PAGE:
3. A method according to claim 1, wherein said silicon wafer obtained by FZ method is an N type <100>, having resistivity in the range of 1 to 100Ω cm.
Description
BACKGROUND OF THE INVENTION

1. Field of the Invention

This invention relates to a method for the evaluation of a semiconductor production process and more particularly to a method for the determination of a shallow pit density on a surface of a silicon wafer, an apparatus for the determination of a shallow pit density on a surface of a silicon wafer, and a method for the evaluation of cleanliness of a heat-treating furnace or accessorial devices thereof.

2. Prior Art Statement

In a process for the production of a semiconductor device, a silicon wafer is subjected to a thermal oxidation treatment for the formation of an oxide film and a thermal diffusion treatment for the diffusion of dopant impurities. An oxidizing furnace and a diffusing furnace are used as devices for these treatments.

For the purpose of producing semiconductor devices at a highly satisfactory yield, it is extremely important to manage a process and apparatus for the production lest metallic and other pollutants should adhere to the surfaces of silicon wafers and further diffuse in the silicon wafers.

When heavy metals (Cu, Ni, Fe, etc.) are present on or within the component members of the production apparatus, however, they precipitate the silicides such as of Ni and/or Cu in the form of clusters of minute defects on the surfaces of silicon wafers during the heat treatment and generate a visually discernible haze (extremely minute rises and falls of wafer surface). There are also times when these heavy metals form nucleations and generate stacking faults. When the silicon wafers generate such crystal defects as hazes and stacking faults, these crystal defects degrade the mechanical and electrical properties of the silicon wafers and entail a problem of lowering of the yield.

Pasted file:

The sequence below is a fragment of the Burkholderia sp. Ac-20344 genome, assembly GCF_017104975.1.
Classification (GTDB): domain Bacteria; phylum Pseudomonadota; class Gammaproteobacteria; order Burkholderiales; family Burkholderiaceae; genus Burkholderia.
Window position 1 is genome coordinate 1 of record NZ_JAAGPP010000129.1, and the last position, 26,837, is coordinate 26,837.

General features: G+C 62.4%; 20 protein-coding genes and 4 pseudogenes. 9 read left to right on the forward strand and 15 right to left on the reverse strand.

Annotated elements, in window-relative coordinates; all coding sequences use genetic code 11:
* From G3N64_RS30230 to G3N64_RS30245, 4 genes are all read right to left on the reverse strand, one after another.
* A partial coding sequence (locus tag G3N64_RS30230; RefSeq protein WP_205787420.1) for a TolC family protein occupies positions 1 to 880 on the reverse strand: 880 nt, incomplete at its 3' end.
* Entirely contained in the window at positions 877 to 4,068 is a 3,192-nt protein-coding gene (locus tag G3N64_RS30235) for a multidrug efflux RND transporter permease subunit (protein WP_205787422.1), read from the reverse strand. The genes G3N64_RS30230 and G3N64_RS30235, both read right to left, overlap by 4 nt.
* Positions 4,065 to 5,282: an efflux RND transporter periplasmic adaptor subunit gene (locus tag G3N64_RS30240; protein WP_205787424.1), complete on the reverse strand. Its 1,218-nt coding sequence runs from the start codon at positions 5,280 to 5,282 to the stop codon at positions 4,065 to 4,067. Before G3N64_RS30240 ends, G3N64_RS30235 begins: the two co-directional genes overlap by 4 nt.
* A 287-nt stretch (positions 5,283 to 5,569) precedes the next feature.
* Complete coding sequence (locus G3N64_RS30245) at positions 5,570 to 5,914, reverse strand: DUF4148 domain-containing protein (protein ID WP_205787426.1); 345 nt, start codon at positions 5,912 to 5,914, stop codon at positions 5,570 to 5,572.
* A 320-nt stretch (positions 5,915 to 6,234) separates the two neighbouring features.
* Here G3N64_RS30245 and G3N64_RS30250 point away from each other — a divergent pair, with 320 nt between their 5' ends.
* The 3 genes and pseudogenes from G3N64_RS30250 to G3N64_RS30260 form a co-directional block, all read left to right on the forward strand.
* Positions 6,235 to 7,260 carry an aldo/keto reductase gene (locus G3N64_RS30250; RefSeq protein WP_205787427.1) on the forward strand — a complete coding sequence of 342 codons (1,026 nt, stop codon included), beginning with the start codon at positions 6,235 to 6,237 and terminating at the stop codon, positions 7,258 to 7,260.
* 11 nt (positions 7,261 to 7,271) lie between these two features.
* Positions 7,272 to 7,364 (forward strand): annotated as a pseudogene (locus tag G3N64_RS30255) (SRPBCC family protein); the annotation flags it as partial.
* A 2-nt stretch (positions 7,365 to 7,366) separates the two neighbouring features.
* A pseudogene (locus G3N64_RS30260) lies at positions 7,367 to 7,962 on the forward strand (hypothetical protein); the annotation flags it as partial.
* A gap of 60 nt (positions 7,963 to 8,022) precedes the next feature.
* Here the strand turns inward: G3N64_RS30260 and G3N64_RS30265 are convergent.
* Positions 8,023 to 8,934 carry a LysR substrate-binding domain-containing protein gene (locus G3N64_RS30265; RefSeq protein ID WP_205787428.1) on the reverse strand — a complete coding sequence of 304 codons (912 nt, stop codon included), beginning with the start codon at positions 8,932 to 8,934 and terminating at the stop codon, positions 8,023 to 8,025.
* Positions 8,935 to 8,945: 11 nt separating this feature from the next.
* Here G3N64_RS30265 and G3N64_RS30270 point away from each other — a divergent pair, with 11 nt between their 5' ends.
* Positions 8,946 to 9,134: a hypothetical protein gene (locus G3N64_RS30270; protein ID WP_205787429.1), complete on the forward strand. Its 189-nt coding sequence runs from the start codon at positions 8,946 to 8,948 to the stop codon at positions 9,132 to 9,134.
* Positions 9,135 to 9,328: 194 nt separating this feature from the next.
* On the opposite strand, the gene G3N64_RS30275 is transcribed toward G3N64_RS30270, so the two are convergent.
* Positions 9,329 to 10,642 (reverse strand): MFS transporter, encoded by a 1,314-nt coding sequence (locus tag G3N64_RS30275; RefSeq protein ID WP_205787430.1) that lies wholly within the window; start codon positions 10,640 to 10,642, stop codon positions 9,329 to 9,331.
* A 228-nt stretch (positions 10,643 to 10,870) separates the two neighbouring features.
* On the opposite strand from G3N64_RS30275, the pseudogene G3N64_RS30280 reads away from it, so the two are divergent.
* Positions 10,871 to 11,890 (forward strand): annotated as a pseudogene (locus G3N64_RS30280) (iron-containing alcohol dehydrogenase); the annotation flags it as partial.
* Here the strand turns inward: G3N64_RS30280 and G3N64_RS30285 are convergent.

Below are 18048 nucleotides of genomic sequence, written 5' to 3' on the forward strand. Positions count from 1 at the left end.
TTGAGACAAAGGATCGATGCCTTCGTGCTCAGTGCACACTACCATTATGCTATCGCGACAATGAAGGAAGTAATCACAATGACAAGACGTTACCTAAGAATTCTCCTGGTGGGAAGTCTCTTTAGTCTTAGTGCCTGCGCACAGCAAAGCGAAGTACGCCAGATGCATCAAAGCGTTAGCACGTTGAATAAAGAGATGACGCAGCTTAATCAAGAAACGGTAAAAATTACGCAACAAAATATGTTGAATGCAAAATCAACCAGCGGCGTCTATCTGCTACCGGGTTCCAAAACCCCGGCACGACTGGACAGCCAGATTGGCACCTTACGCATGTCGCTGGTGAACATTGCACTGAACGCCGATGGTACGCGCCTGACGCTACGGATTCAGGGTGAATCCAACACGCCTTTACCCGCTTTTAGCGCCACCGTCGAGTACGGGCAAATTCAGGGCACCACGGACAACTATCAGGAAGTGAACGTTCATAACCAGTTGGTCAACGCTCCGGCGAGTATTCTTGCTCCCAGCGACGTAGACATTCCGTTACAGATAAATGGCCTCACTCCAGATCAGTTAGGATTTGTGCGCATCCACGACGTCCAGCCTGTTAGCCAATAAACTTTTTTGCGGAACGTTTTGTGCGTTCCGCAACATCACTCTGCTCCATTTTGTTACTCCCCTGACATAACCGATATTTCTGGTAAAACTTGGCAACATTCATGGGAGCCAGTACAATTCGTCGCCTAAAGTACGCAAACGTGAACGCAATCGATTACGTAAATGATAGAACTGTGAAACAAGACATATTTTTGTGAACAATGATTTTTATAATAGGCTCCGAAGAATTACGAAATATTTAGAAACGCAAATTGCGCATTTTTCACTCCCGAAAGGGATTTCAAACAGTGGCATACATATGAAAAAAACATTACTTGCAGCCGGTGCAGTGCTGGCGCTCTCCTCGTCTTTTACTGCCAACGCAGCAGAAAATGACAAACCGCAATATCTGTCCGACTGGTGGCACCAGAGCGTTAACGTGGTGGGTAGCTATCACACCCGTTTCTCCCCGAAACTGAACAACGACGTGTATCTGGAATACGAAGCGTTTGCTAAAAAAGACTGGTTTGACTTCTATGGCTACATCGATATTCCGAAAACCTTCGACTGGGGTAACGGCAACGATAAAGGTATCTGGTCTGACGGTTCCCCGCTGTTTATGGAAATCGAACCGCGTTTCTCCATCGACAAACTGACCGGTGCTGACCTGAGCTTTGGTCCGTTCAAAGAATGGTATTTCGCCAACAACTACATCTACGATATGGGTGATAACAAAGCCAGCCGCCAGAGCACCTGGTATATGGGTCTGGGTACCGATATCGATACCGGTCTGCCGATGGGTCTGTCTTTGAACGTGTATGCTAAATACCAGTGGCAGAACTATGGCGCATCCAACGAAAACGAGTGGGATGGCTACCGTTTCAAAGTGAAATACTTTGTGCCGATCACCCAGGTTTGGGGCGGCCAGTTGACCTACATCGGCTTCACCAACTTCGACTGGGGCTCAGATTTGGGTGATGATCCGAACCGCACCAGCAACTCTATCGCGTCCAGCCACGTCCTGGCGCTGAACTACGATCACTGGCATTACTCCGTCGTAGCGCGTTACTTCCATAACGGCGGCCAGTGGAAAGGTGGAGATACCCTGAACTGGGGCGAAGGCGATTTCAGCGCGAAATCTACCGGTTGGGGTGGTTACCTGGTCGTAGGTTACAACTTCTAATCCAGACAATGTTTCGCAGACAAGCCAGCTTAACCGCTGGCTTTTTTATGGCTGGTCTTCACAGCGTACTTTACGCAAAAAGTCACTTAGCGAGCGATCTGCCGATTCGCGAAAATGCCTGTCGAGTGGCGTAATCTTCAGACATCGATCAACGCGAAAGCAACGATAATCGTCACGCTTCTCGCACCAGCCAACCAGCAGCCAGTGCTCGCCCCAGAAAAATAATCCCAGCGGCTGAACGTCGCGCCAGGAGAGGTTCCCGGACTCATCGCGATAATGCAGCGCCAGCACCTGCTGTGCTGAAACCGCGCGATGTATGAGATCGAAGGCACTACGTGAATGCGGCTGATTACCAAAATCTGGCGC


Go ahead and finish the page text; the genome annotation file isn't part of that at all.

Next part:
The maintenance of such heat-treating furnaces as oxidation furnaces in a state of high cleanliness, therefore, is important from the point of view of preventing the problem mentioned above. Thus, the necessity of establishing a technique for accurate evaluation of this cleanliness is finding recognition.

As means for this evaluation, JP-B-5-2,937 discloses a method which comprises heat-treating a silicon wafer with a heat-treating furnace in an oxidizing atmosphere, preferentially etching the heat-treated silicon wafer and microscopically observing shallow pits consequently formed on the etched surface thereof, and determining the shallow pit density by visually counting the number of shallow pits.

As a apparatus capable of automatically rating such pits on a silicon wafer as shallow pits by means of an optical instrument, a wafer surface inspection system has been known in the art (for further information, refer to the March, 1986 issue of "Monthly Semiconductor World," pp. 109 to 115 or the July, 1986 issue of "Nikkei Microdevices," pp. 165 to 170). These reports indicate that cross-sectional areas or sizes of pits found with a laser beam are totally useless for the determination of shallow pit density unless depths of such pits are also found.